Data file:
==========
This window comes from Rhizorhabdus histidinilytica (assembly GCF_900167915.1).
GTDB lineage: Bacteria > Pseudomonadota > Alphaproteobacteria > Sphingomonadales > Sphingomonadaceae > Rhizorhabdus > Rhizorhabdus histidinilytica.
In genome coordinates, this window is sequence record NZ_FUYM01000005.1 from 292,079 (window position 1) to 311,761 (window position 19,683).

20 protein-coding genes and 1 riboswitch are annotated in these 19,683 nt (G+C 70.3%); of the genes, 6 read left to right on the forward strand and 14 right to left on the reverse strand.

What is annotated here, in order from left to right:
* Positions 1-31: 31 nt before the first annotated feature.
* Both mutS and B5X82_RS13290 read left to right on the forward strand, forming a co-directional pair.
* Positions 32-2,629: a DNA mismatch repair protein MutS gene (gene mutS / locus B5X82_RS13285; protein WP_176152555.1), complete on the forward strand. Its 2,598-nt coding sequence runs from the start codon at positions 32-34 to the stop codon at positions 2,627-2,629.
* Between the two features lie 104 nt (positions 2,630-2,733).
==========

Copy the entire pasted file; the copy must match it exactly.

This window comes from Rhizorhabdus histidinilytica (assembly GCF_900167915.1).
GTDB lineage: Bacteria > Pseudomonadota > Alphaproteobacteria > Sphingomonadales > Sphingomonadaceae > Rhizorhabdus > Rhizorhabdus histidinilytica.
In genome coordinates, this window is sequence record NZ_FUYM01000005.1 from 292,079 (window position 1) to 311,761 (window position 19,683).

20 protein-coding genes and 1 riboswitch are annotated in these 19,683 nt (G+C 70.3%); of the genes, 6 read left to right on the forward strand and 14 right to left on the reverse strand.

What is annotated here, in order from left to right:
* Positions 1-31: 31 nt before the first annotated feature.
* Both mutS and B5X82_RS13290 read left to right on the forward strand, forming a co-directional pair.
* Positions 32-2,629: a DNA mismatch repair protein MutS gene (gene mutS / locus B5X82_RS13285; protein WP_176152555.1), complete on the forward strand. Its 2,598-nt coding sequence runs from the start codon at positions 32-34 to the stop codon at positions 2,627-2,629.
* Between the two features lie 104 nt (positions 2,630-2,733).